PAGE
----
With everything going on in the world, we often ask ourselves, where are we going? Am I doing everything I can to guarantee my kids will have a healthy planet? What about my grandkids? Or even their kids? The truth is, we don’t know what will happen tomorrow.
I mean, no one was expecting we would be here when March started that 6 months later, but we are! Everything in life can be seen as a learning opportunity. At Jason Hyde, during the last couple of months, we learned that family is the most important thing we have, and that ensuring the health of the people we care about is priceless. Part of this people are our employees, being a family owned business, we take the well-being of our staff very seriously, at the end of the day we wouldn’t be here without them.
You might be wondering why I decided to bring this up on this week’s blog… well, sustainability is something that can be applied to every aspect of our life and today we will be talking about sustainable development, and all it involves. There are 3 pillars for sustainable development: social, economic and environment.
Environmental: The environmental pillar often gets the most attention. This is because companies are focusing on reducing their carbon footprints (which is amazing!) packaging waste, water usage and their overall effect on the environment (#win). Companies have found that having a good impact on the planet often has a positive financial impact for them, by using less materials for the packaging they reduce its expense.
Social: This pillar often ties back into another “poorly” defined concept, which is the social license. A self-proclaimed sustainable business should count primarily with the support of its employees and the community it operates in. (stakeholders in this case if implied). This can be maintained by how fairly they treat their employees and the positive impact they have on the community; this can extend to global community.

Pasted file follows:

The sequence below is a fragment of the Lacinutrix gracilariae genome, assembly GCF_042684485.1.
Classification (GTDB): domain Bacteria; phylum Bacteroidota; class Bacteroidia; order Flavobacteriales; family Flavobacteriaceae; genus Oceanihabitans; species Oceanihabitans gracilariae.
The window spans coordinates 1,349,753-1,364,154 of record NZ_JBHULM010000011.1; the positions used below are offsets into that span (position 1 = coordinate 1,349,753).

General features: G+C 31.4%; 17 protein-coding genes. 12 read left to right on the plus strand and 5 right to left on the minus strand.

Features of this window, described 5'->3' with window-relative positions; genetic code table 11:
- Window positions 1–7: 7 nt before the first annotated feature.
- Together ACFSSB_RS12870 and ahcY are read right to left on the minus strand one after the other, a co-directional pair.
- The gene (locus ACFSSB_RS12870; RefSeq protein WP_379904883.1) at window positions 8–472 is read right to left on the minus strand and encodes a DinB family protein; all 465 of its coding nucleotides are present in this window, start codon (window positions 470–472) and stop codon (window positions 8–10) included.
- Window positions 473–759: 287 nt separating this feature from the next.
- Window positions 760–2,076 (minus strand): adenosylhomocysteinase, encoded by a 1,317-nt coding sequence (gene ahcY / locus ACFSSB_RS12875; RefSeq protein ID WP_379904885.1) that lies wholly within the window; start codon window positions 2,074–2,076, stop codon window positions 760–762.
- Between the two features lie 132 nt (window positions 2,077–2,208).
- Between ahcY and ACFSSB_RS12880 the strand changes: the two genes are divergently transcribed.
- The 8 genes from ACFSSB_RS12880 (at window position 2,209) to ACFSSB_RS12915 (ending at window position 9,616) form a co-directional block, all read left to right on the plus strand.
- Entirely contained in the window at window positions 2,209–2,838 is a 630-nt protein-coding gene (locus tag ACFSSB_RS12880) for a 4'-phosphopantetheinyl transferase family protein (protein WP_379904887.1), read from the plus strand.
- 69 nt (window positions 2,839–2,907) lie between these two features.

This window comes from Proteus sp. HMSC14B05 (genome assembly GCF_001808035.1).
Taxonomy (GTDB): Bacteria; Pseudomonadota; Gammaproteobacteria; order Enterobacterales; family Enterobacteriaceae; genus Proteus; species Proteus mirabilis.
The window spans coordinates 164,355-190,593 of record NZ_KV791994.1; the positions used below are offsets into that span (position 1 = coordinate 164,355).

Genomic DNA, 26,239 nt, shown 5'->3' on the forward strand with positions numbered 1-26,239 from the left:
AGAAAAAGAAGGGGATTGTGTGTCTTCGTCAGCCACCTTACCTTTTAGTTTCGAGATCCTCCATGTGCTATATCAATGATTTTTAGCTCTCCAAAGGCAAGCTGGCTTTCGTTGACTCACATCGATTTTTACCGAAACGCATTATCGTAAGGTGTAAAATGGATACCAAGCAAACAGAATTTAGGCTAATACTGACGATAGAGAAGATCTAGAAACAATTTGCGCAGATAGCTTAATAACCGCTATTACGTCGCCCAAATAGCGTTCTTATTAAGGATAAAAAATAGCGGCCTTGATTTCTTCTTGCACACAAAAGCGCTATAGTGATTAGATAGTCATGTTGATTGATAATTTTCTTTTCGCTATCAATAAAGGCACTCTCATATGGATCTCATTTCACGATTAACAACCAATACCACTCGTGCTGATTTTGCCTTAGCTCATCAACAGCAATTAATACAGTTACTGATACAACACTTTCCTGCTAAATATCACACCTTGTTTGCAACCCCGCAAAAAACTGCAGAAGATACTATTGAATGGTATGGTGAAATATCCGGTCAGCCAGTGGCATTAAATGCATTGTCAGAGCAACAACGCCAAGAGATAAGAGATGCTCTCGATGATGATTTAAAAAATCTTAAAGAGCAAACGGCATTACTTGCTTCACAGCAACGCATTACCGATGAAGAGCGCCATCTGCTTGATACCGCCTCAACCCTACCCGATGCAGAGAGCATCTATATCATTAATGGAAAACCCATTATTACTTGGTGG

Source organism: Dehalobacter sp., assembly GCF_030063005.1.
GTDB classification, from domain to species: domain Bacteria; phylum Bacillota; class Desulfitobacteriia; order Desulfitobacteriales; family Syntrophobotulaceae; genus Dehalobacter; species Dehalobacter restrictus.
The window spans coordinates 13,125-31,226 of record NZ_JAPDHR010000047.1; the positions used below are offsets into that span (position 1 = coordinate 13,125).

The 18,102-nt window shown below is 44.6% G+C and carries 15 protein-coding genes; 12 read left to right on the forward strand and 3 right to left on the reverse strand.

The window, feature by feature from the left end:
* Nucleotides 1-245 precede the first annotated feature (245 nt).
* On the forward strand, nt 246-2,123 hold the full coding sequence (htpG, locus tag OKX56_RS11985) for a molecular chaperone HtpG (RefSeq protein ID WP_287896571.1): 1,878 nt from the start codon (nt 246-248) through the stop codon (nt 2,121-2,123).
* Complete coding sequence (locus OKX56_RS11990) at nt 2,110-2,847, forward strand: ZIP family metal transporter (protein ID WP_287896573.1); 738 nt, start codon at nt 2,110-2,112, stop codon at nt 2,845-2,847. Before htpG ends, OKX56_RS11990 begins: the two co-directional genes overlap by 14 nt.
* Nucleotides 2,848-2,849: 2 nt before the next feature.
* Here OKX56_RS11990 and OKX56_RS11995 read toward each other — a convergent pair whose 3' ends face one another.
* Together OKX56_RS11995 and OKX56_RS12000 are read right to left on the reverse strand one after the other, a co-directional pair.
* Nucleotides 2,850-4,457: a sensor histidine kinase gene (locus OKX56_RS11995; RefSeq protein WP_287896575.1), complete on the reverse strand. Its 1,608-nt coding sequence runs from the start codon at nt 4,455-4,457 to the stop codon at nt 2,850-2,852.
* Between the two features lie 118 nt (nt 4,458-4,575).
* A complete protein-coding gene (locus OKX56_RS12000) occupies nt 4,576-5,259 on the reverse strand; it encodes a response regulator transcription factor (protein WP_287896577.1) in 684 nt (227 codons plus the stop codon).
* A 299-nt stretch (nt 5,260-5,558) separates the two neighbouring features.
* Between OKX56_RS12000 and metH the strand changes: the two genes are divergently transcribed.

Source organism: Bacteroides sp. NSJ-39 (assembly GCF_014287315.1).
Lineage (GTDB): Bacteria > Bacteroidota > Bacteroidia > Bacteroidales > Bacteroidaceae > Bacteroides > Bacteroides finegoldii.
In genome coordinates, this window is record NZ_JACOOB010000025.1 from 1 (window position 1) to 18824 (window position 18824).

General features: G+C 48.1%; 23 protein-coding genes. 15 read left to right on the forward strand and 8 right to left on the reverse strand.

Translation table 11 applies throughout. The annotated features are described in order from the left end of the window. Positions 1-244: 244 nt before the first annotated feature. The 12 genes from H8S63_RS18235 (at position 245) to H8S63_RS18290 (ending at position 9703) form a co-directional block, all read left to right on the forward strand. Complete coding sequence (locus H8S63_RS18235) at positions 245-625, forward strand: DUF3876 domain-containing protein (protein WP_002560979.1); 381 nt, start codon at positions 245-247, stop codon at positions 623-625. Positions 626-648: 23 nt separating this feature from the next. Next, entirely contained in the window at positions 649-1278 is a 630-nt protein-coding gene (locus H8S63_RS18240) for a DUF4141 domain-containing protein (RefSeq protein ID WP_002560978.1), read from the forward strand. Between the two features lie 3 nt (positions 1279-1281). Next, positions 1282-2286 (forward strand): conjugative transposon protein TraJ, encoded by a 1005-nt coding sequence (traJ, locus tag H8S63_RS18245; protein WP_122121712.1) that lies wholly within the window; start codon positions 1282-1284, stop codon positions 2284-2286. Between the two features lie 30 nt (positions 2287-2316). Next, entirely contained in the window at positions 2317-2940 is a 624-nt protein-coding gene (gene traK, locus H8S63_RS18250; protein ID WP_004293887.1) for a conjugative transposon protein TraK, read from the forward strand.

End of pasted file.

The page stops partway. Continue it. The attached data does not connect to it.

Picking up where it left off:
Finally, the last pillar is the economic one: This pillar is where most businesses believe they made it, like if being sustainable meant being profitable. The thing is; that the profit should NEVER trump the social and environmental pillars. More so, being profitable at any cost doesn’t really come close of what the economic pillar is really about. Some proper activities in the economic aspect of sustainability could be: compliance, (which is very important, we like companies that can follow rules) proper governance (which ties back to happy employees) and risk assessment. So, the next time you’re choosing a company to apply for a job or partner with for a project, check first if its fits into the sustainability development plan we all should aspire to have and take it from there. We all know that there’s no TIME to waste when making the planet a better place!